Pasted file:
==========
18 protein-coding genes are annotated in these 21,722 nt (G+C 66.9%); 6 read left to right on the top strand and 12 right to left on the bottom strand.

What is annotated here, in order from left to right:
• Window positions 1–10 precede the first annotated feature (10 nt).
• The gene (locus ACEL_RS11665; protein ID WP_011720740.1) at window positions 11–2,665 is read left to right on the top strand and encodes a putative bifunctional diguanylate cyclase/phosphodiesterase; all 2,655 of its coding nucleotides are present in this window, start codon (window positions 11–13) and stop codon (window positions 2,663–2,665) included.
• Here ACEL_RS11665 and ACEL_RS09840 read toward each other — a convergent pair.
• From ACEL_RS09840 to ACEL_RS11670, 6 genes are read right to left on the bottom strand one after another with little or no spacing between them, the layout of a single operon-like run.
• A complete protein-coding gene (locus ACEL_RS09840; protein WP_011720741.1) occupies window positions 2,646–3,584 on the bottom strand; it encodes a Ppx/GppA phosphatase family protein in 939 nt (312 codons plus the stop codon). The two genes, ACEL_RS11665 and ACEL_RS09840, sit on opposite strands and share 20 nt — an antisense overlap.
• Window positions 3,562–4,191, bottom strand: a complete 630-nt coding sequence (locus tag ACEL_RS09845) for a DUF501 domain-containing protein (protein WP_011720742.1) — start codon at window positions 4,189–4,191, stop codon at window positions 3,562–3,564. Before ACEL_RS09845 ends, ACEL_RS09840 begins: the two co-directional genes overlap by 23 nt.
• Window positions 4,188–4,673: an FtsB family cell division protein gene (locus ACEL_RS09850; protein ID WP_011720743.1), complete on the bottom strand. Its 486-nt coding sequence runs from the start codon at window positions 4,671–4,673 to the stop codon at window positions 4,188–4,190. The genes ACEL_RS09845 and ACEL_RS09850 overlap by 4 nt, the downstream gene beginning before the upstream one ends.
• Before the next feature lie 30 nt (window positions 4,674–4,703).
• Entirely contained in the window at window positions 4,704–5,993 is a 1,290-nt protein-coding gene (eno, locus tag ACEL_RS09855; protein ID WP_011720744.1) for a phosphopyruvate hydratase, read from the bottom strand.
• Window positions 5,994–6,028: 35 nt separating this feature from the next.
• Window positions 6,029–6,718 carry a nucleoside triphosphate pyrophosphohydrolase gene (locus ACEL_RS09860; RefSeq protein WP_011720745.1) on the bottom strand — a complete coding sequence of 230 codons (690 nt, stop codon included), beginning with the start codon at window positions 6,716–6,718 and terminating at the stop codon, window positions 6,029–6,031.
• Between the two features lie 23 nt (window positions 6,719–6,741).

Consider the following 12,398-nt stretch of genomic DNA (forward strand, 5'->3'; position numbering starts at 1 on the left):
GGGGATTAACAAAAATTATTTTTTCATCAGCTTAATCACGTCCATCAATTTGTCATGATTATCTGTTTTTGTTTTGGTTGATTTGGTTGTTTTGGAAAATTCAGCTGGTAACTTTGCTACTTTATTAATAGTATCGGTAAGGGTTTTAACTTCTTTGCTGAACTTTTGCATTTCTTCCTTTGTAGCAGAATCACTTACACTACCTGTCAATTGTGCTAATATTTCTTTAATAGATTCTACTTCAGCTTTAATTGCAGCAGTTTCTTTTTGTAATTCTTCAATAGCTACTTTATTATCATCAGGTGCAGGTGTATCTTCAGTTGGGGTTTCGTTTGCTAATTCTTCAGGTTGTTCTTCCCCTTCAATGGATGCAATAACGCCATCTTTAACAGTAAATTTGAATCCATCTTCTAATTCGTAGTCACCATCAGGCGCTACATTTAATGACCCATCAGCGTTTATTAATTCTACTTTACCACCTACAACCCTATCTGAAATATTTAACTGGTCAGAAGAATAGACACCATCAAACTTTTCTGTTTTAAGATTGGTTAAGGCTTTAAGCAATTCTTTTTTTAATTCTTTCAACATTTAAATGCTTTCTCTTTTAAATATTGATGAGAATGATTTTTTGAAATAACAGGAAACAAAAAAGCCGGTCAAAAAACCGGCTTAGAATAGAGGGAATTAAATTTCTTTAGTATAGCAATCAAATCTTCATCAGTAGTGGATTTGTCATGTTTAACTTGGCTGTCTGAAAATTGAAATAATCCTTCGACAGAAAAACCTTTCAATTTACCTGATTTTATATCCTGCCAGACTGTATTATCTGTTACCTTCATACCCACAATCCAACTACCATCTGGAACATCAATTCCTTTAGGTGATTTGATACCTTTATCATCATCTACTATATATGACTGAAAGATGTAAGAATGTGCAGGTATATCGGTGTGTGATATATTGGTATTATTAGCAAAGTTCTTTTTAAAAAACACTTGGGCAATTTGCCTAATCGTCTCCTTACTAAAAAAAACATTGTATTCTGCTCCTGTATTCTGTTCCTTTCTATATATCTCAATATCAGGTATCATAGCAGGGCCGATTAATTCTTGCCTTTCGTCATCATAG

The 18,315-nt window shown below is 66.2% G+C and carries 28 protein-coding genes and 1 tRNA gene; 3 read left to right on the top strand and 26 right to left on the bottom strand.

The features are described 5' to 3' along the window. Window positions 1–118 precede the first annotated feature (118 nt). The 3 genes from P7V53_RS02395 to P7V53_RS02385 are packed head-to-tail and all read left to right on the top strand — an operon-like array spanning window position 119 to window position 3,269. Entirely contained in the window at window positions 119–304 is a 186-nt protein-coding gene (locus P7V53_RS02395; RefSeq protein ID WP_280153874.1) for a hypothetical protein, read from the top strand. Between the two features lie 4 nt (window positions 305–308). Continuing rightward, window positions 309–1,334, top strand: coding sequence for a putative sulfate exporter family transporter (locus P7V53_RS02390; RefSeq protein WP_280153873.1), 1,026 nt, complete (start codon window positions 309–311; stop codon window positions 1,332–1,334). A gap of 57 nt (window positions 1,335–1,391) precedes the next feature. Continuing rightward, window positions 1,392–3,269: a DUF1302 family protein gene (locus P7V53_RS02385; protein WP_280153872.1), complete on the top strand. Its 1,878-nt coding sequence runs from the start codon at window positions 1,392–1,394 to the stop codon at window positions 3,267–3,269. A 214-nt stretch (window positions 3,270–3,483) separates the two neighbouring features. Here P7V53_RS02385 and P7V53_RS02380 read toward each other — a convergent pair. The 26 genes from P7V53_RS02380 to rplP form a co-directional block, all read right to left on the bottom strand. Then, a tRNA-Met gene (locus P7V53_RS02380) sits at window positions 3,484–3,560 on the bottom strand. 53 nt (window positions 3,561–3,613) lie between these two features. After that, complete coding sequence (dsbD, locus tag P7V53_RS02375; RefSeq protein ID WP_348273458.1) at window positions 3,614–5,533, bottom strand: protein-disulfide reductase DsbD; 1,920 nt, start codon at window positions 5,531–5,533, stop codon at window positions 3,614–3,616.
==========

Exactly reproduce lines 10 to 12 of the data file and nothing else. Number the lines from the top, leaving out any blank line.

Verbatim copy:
• Before the next feature lie 30 nt (window positions 4,674–4,703).
• Entirely contained in the window at window positions 4,704–5,993 is a 1,290-nt protein-coding gene (eno, locus tag ACEL_RS09855; protein ID WP_011720744.1) for a phosphopyruvate hydratase, read from the bottom strand.
• Window positions 5,994–6,028: 35 nt separating this feature from the next.